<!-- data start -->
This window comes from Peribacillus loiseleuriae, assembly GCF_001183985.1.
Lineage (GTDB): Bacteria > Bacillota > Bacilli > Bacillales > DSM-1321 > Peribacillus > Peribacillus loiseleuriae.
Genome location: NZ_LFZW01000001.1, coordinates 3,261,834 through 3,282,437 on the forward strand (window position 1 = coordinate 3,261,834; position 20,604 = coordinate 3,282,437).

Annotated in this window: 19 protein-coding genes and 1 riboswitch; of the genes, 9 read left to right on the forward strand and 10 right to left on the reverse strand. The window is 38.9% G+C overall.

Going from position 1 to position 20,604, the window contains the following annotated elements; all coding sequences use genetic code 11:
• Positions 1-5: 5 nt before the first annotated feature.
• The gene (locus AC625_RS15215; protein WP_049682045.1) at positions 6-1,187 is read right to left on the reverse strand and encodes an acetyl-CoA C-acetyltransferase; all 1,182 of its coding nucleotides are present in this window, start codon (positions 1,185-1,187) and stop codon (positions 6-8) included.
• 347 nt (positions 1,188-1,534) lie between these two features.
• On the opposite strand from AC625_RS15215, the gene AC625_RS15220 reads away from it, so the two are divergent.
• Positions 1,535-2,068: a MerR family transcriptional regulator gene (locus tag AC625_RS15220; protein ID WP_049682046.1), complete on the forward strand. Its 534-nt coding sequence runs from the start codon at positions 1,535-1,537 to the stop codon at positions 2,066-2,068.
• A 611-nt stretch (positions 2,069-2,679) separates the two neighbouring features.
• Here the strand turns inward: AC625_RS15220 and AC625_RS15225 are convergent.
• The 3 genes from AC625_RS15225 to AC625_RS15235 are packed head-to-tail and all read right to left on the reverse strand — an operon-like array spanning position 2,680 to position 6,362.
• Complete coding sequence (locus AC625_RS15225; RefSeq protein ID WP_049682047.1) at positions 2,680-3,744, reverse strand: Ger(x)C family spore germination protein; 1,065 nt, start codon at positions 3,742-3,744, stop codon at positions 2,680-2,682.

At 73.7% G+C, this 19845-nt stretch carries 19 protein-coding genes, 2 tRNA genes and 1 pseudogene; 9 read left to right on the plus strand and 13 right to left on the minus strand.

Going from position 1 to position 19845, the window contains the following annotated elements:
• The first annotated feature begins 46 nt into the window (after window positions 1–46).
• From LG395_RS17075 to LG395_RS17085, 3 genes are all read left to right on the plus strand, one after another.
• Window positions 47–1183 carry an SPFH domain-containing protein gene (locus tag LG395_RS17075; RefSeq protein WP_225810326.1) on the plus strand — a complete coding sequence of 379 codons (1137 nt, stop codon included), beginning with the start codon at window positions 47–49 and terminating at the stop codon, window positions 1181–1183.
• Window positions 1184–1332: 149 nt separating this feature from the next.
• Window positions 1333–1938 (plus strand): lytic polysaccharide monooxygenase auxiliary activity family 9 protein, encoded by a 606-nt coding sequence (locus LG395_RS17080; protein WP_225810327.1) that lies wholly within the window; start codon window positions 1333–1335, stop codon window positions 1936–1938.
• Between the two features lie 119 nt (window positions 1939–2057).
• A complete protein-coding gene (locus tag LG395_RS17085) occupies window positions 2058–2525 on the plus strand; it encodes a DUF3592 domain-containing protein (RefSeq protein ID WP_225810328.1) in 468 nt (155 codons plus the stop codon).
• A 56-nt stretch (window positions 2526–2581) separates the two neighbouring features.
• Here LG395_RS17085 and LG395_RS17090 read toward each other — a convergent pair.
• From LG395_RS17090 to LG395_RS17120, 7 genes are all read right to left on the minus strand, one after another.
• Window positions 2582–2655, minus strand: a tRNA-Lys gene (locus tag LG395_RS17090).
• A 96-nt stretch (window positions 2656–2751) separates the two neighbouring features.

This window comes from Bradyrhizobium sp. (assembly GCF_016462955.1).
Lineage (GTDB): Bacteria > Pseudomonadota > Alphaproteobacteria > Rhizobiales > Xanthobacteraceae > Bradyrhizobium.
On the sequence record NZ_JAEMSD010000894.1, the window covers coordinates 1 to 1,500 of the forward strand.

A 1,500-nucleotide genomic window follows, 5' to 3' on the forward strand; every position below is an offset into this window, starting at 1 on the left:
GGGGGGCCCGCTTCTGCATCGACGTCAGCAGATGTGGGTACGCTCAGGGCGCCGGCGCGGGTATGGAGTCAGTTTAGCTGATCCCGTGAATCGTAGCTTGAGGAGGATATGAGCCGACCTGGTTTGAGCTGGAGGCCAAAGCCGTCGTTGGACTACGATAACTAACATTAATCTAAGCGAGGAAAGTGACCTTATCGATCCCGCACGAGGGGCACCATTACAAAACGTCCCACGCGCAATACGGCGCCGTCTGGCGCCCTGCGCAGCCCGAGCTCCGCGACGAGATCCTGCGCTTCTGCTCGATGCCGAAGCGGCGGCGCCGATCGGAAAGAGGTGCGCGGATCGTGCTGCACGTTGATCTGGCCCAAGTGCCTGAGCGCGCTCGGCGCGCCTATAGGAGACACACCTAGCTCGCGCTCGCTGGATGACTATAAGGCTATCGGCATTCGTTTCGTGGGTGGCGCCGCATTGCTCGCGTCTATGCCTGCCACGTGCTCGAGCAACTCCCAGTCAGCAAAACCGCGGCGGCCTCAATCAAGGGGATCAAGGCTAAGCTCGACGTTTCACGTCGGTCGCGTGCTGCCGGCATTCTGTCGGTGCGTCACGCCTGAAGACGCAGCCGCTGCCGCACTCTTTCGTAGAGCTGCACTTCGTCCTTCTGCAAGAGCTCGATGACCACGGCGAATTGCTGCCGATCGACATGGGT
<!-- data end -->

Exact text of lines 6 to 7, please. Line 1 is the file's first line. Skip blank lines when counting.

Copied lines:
• Positions 1-5: 5 nt before the first annotated feature.
• The gene (locus AC625_RS15215; protein WP_049682045.1) at positions 6-1,187 is read right to left on the reverse strand and encodes an acetyl-CoA C-acetyltransferase; all 1,182 of its coding nucleotides are present in this window, start codon (positions 1,185-1,187) and stop codon (positions 6-8) included.